The Sápara nation, an aboriginal tribe living in the Amazon rainforest along the border of Ecuador and Peru, faces a threat to their livelihoods and the afterlife itself. China National Petroleum Corporation, the second largest oil company in the world, has won a bid from the Ecuadorian government to begin drilling for oil in the Sápara’s ancestral territory.
Ignoring the wishes of his late father, and the gods that spoke through him to command the Sápara to abandon the rainforest, Manari is fighting to defend the land of his people.
Formerly numbering at 20,000, the Sápara have endured centuries of exploitation from other indigenous tribes. By the end of the 20th century, enslavement and the destruction of their land as a result of the Amazon rubber trade had driven their population to under 600.
Standing in room W4525 of the Melville Library at Stony Brook University, garbed in the traditional dress of the indigenous shamans, Manari shared his story and the teachings of life among the Sápara.
“There are spirits among the oil lagoons underground,” Manari said in Spanish. He spoke with the help of a translator. “And those are connected to the spirits in the mountains, and the plants.”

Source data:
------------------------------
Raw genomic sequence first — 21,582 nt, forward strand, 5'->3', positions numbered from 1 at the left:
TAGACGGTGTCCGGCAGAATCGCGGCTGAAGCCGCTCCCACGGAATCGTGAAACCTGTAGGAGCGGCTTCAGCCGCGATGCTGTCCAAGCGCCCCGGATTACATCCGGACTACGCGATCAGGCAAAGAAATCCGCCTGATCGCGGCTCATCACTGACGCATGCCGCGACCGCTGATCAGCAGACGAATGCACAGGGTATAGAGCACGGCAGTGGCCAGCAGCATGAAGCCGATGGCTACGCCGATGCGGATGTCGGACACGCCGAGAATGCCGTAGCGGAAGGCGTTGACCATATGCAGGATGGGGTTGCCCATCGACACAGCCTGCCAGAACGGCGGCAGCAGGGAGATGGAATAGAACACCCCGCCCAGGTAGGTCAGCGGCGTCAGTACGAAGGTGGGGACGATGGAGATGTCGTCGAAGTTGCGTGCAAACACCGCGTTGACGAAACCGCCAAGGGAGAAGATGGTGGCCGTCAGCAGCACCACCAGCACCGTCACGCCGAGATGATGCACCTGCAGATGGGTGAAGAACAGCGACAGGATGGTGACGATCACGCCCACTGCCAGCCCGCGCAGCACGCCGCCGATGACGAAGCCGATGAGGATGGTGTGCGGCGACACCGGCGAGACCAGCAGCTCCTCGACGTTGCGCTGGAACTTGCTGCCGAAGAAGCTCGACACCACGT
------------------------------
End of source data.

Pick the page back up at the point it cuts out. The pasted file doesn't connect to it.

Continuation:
Many students in the journalism program at Stony Brook had become interested in the plight of the Sápara through “Secret Reserves”. Pablo Calvi, an assistant professor in the School of Journalism, extended the invitation to Manara to visit the university.
“I was excited to meet Manari for the past month because it would mean looking Pablo’s story, and the indigenous story, in the eye,” Demi Guo, a student in the School of Journalism said. “Their plight is universal. It isn’t just about Standing Rock or the conditions on the Shinnecock reservation.”
The Sápara nation has joined with organizations within Ecuador, along with other indigenous peoples within the international community, to petition against the extraction of oil within their lands.
Reported by Christopher Cameron
Photo by Kevin Urgiles